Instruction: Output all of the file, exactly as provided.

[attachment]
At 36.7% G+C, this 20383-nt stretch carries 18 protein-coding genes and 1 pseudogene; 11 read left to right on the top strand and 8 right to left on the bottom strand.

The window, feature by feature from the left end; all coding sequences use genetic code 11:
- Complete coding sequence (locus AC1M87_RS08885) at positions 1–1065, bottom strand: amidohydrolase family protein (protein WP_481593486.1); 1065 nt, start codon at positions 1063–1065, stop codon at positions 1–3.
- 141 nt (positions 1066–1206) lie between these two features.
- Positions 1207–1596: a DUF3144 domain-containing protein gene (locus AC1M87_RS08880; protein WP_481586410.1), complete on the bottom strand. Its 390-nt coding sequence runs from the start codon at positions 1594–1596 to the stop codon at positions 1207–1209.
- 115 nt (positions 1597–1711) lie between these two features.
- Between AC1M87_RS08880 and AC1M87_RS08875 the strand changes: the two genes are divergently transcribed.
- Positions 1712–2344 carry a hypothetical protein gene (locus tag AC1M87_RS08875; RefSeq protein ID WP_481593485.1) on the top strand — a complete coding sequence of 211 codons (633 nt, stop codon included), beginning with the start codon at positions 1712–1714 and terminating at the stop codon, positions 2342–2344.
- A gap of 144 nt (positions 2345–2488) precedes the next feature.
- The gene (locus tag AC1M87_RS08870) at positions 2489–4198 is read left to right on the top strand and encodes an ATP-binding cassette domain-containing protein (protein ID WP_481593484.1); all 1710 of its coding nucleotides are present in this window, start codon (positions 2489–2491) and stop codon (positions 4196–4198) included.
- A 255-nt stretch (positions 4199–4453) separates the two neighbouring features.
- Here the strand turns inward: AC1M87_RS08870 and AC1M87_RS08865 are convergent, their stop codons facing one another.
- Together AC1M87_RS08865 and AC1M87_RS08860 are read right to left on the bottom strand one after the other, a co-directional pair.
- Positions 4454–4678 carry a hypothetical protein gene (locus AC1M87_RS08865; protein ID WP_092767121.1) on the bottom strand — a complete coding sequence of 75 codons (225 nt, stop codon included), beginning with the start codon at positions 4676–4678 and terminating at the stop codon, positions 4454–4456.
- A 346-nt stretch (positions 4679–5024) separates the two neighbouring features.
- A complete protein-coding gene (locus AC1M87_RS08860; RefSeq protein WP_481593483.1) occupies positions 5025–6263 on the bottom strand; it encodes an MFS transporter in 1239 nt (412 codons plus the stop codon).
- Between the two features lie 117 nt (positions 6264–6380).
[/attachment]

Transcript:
At 36.7% G+C, this 20383-nt stretch carries 18 protein-coding genes and 1 pseudogene; 11 read left to right on the top strand and 8 right to left on the bottom strand.

The window, feature by feature from the left end; all coding sequences use genetic code 11:
- Complete coding sequence (locus AC1M87_RS08885) at positions 1–1065, bottom strand: amidohydrolase family protein (protein WP_481593486.1); 1065 nt, start codon at positions 1063–1065, stop codon at positions 1–3.
- 141 nt (positions 1066–1206) lie between these two features.
- Positions 1207–1596: a DUF3144 domain-containing protein gene (locus AC1M87_RS08880; protein WP_481586410.1), complete on the bottom strand. Its 390-nt coding sequence runs from the start codon at positions 1594–1596 to the stop codon at positions 1207–1209.
- 115 nt (positions 1597–1711) lie between these two features.
- Between AC1M87_RS08880 and AC1M87_RS08875 the strand changes: the two genes are divergently transcribed.
- Positions 1712–2344 carry a hypothetical protein gene (locus tag AC1M87_RS08875; RefSeq protein ID WP_481593485.1) on the top strand — a complete coding sequence of 211 codons (633 nt, stop codon included), beginning with the start codon at positions 1712–1714 and terminating at the stop codon, positions 2342–2344.
- A gap of 144 nt (positions 2345–2488) precedes the next feature.
- The gene (locus tag AC1M87_RS08870) at positions 2489–4198 is read left to right on the top strand and encodes an ATP-binding cassette domain-containing protein (protein ID WP_481593484.1); all 1710 of its coding nucleotides are present in this window, start codon (positions 2489–2491) and stop codon (positions 4196–4198) included.
- A 255-nt stretch (positions 4199–4453) separates the two neighbouring features.
- Here the strand turns inward: AC1M87_RS08870 and AC1M87_RS08865 are convergent, their stop codons facing one another.
- Together AC1M87_RS08865 and AC1M87_RS08860 are read right to left on the bottom strand one after the other, a co-directional pair.
- Positions 4454–4678 carry a hypothetical protein gene (locus AC1M87_RS08865; protein ID WP_092767121.1) on the bottom strand — a complete coding sequence of 75 codons (225 nt, stop codon included), beginning with the start codon at positions 4676–4678 and terminating at the stop codon, positions 4454–4456.
- A 346-nt stretch (positions 4679–5024) separates the two neighbouring features.
- A complete protein-coding gene (locus AC1M87_RS08860; RefSeq protein WP_481593483.1) occupies positions 5025–6263 on the bottom strand; it encodes an MFS transporter in 1239 nt (412 codons plus the stop codon).
- Between the two features lie 117 nt (positions 6264–6380).